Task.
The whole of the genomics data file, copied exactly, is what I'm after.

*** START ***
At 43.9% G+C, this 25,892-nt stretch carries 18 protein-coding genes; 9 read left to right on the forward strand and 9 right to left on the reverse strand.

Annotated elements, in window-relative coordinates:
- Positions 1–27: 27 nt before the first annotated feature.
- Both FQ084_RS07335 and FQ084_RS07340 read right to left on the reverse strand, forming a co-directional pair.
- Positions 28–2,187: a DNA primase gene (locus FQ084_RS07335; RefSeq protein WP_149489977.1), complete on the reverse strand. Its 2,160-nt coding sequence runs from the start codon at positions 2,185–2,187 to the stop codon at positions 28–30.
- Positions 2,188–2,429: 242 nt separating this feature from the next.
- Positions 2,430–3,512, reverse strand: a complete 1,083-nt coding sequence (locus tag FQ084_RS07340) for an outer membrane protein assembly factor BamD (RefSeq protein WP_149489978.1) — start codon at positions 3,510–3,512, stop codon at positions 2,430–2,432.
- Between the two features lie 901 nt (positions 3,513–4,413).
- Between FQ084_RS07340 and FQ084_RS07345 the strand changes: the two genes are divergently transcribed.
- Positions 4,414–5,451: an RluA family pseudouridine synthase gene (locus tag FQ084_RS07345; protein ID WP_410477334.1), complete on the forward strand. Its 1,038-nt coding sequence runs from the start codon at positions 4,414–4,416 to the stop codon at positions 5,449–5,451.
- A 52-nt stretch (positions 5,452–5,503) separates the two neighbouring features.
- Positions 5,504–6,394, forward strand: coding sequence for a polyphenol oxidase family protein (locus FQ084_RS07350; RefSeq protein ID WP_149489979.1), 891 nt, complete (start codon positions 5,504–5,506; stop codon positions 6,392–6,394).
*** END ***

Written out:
At 43.9% G+C, this 25,892-nt stretch carries 18 protein-coding genes; 9 read left to right on the forward strand and 9 right to left on the reverse strand.

Annotated elements, in window-relative coordinates:
- Positions 1–27: 27 nt before the first annotated feature.
- Both FQ084_RS07335 and FQ084_RS07340 read right to left on the reverse strand, forming a co-directional pair.
- Positions 28–2,187: a DNA primase gene (locus FQ084_RS07335; RefSeq protein WP_149489977.1), complete on the reverse strand. Its 2,160-nt coding sequence runs from the start codon at positions 2,185–2,187 to the stop codon at positions 28–30.
- Positions 2,188–2,429: 242 nt separating this feature from the next.
- Positions 2,430–3,512, reverse strand: a complete 1,083-nt coding sequence (locus tag FQ084_RS07340) for an outer membrane protein assembly factor BamD (RefSeq protein WP_149489978.1) — start codon at positions 3,510–3,512, stop codon at positions 2,430–2,432.
- Between the two features lie 901 nt (positions 3,513–4,413).
- Between FQ084_RS07340 and FQ084_RS07345 the strand changes: the two genes are divergently transcribed.
- Positions 4,414–5,451: an RluA family pseudouridine synthase gene (locus tag FQ084_RS07345; protein ID WP_410477334.1), complete on the forward strand. Its 1,038-nt coding sequence runs from the start codon at positions 4,414–4,416 to the stop codon at positions 5,449–5,451.
- A 52-nt stretch (positions 5,452–5,503) separates the two neighbouring features.
- Positions 5,504–6,394, forward strand: coding sequence for a polyphenol oxidase family protein (locus FQ084_RS07350; RefSeq protein ID WP_149489979.1), 891 nt, complete (start codon positions 5,504–5,506; stop codon positions 6,392–6,394).